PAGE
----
I think that is what Jesus means here. It isn’t a story of magic or “third time’s the charm.” It’s a matter of engaging our skills to serve the world even when we aren’t sure that it will produce great things. It is casting our cares on God who says, “one more time” and then being delighted by whatever emerges from that haul.
I also note that Simon didn’t try to do it alone. Remember that, friends.
Here at Faith from the Margins to the Web, I haven’t been able to do it alone, either. My nets have been filled to overflowing with God’s grace. I’ve had participants and students and Patience my beautiful friend and photographer. I have more people who want to participate than time to type and cut and curate and post what they have to share. The haul has been greater than I anticipated, or that will fit in my boat.
That brings me to my point here, and why I’m writing this week’s reflection solo. I have so many people who want to participate in groups and bible studies in my context that it’s gotten hard to manage. I’ve decided to spend my time with them instead of managing the flurry of recordings, information and weekly blogging. So, I’m asking my village: is it time for us all to fish for people?
Right now, I write a blog each week, but my hope is that this blog has inspired others to do the same. We are all called to fish for people. Maybe we are all called to bring our own sense of the Gospel to each other as well, crossing all the margins that could separate us so we can see Christ in each other.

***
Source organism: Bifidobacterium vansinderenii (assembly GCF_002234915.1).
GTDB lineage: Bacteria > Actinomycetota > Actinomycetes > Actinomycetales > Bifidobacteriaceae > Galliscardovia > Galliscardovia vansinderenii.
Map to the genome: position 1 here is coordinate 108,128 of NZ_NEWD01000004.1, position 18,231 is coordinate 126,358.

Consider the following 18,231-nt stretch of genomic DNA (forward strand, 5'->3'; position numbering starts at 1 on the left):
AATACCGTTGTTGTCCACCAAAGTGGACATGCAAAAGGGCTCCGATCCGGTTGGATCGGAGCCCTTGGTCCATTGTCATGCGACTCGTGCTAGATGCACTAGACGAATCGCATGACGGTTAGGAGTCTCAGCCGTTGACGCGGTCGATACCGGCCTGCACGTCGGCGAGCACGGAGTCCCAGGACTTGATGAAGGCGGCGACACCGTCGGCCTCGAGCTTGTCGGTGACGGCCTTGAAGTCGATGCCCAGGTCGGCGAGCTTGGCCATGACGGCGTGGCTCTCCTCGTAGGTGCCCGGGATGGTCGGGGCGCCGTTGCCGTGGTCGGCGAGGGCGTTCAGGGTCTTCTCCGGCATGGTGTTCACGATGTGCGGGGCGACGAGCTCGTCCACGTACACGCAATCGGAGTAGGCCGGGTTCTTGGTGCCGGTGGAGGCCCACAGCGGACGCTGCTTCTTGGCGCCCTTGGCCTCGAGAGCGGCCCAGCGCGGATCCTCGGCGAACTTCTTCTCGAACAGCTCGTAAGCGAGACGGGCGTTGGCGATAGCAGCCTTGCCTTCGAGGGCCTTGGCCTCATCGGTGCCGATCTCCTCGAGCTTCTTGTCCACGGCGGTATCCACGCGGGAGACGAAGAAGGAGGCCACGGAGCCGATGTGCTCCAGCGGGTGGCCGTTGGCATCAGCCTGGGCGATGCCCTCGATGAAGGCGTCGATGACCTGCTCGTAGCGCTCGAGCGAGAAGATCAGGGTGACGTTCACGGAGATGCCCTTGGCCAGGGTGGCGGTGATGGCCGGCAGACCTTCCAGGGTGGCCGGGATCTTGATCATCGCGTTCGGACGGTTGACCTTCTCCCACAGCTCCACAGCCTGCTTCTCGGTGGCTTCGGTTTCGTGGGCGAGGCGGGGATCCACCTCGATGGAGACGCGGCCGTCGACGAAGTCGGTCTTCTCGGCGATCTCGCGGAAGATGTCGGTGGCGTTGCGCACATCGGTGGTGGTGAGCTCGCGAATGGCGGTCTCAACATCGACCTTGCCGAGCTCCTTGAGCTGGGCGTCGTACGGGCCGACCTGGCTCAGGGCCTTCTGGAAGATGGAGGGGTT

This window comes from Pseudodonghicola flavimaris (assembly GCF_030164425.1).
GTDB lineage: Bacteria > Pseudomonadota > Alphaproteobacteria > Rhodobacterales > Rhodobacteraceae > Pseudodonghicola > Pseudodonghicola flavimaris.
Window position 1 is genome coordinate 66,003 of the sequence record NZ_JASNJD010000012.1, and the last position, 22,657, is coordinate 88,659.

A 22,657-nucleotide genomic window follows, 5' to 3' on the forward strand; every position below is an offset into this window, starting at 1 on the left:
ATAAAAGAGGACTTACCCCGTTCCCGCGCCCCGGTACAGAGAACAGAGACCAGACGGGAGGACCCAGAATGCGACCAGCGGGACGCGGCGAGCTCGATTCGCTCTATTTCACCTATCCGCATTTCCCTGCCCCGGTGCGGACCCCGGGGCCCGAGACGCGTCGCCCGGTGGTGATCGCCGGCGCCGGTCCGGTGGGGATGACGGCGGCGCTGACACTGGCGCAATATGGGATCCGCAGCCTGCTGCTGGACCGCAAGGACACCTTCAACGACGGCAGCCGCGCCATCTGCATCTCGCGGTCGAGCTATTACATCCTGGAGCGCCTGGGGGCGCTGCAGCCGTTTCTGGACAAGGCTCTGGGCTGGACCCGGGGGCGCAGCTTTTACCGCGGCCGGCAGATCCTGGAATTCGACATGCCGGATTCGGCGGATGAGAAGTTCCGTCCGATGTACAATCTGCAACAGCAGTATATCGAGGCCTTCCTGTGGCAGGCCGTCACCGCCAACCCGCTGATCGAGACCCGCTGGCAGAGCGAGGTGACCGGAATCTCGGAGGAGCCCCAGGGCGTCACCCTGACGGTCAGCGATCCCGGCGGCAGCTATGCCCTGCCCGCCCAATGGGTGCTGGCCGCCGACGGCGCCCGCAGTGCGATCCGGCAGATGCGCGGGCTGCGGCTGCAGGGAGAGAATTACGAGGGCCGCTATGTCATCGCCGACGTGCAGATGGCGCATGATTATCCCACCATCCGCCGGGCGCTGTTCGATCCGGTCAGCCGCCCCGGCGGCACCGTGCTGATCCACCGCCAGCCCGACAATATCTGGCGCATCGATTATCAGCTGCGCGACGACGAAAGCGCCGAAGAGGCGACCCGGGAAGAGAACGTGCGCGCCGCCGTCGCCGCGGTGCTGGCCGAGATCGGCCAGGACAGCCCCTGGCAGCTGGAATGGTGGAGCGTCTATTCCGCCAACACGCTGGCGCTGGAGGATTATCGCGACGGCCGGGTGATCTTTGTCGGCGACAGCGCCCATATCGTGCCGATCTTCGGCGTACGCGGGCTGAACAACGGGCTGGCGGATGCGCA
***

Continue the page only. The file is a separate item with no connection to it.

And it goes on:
So, I’m moving away from doing all the writing and the curating, and inviting this community of readers to help. Pick a week…any week…and sit down with someone you know (or even someone you don’t) and read the Gospel lesson together (you can find the weekly lesson here). Write down what you think. Send it to me, and I’ll post it here (just tell me how you want me to give you credit and list your name!). If you want a copy of the template we use for bible study, just ask! I’ll send it to you. I’ll still be engaging people in bible study here and posting from time to time as well as I’m able…but the boat is full, and I’m reaching out to see who else can help me with these nets filled with beautiful reflections on the holy scriptures that are yearning to be heard.
Contact Sarah or send a reflection by clicking here.
Let’s fish for people together and see what happens (note from the Gospel, “Don’t be afraid!”)
Stay tuned to see what happens next…
Grace and Peace,
2 thoughts on “Fishers of People”
I love your blog. Thank you so much. Any time I preach (I’m on supply at many churches), I use your blog to inform and expand my understanding of the scripture. Thank you thank you thank youVicki
Vicki Hesse cell phone: +1.828.279.6642 http://showinguptothemoment.blogspot.com http://twitter.com/vhesse
Thank you so much, Vicky. I’m glad that it has spoken to you and continues to speak to you. And, I appreciate the email (and would love to talk if you ever would like to try out the bible study format in any of your contexts!) Sarah